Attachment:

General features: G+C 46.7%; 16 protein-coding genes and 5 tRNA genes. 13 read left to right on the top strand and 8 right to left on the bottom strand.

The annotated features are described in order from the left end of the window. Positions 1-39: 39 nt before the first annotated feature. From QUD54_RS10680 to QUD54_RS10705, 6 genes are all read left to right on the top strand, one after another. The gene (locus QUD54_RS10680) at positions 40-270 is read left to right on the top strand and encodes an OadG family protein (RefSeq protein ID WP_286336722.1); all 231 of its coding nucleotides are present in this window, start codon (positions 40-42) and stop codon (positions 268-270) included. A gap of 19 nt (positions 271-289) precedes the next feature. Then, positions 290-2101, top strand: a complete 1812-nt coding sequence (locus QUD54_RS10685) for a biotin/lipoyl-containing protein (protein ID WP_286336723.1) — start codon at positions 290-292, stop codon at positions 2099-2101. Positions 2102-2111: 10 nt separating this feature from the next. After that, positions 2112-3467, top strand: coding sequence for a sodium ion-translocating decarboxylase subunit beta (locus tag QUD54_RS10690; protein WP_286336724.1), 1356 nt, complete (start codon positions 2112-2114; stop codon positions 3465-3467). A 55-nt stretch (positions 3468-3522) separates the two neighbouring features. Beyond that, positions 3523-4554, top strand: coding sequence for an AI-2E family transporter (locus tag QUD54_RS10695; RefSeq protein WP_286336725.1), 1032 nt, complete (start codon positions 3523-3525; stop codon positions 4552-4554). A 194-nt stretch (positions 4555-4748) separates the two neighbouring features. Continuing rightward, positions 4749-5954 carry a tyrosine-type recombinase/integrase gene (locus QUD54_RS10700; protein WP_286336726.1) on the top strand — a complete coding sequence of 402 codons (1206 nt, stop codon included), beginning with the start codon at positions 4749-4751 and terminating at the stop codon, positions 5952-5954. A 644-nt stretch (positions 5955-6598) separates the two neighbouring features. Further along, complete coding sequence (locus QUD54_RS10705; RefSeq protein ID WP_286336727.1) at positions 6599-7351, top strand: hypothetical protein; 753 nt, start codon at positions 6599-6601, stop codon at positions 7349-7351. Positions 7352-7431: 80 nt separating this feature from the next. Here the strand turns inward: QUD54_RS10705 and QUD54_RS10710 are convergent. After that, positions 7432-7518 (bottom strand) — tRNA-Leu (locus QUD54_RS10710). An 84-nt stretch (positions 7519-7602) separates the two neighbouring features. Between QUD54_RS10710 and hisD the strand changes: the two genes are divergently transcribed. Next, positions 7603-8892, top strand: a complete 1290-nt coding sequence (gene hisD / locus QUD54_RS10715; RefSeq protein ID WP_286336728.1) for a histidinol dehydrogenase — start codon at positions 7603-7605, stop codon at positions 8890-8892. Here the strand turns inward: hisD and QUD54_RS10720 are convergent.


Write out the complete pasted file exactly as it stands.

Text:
General features: G+C 46.7%; 16 protein-coding genes and 5 tRNA genes. 13 read left to right on the top strand and 8 right to left on the bottom strand.

The annotated features are described in order from the left end of the window. Positions 1-39: 39 nt before the first annotated feature. From QUD54_RS10680 to QUD54_RS10705, 6 genes are all read left to right on the top strand, one after another. The gene (locus QUD54_RS10680) at positions 40-270 is read left to right on the top strand and encodes an OadG family protein (RefSeq protein ID WP_286336722.1); all 231 of its coding nucleotides are present in this window, start codon (positions 40-42) and stop codon (positions 268-270) included. A gap of 19 nt (positions 271-289) precedes the next feature. Then, positions 290-2101, top strand: a complete 1812-nt coding sequence (locus QUD54_RS10685) for a biotin/lipoyl-containing protein (protein ID WP_286336723.1) — start codon at positions 290-292, stop codon at positions 2099-2101. Positions 2102-2111: 10 nt separating this feature from the next. After that, positions 2112-3467, top strand: coding sequence for a sodium ion-translocating decarboxylase subunit beta (locus tag QUD54_RS10690; protein WP_286336724.1), 1356 nt, complete (start codon positions 2112-2114; stop codon positions 3465-3467). A 55-nt stretch (positions 3468-3522) separates the two neighbouring features. Beyond that, positions 3523-4554, top strand: coding sequence for an AI-2E family transporter (locus tag QUD54_RS10695; RefSeq protein WP_286336725.1), 1032 nt, complete (start codon positions 3523-3525; stop codon positions 4552-4554). A 194-nt stretch (positions 4555-4748) separates the two neighbouring features. Continuing rightward, positions 4749-5954 carry a tyrosine-type recombinase/integrase gene (locus QUD54_RS10700; protein WP_286336726.1) on the top strand — a complete coding sequence of 402 codons (1206 nt, stop codon included), beginning with the start codon at positions 4749-4751 and terminating at the stop codon, positions 5952-5954. A 644-nt stretch (positions 5955-6598) separates the two neighbouring features. Further along, complete coding sequence (locus QUD54_RS10705; RefSeq protein ID WP_286336727.1) at positions 6599-7351, top strand: hypothetical protein; 753 nt, start codon at positions 6599-6601, stop codon at positions 7349-7351. Positions 7352-7431: 80 nt separating this feature from the next. Here the strand turns inward: QUD54_RS10705 and QUD54_RS10710 are convergent. After that, positions 7432-7518 (bottom strand) — tRNA-Leu (locus QUD54_RS10710). An 84-nt stretch (positions 7519-7602) separates the two neighbouring features. Between QUD54_RS10710 and hisD the strand changes: the two genes are divergently transcribed. Next, positions 7603-8892, top strand: a complete 1290-nt coding sequence (gene hisD / locus QUD54_RS10715; RefSeq protein ID WP_286336728.1) for a histidinol dehydrogenase — start codon at positions 7603-7605, stop codon at positions 8890-8892. Here the strand turns inward: hisD and QUD54_RS10720 are convergent.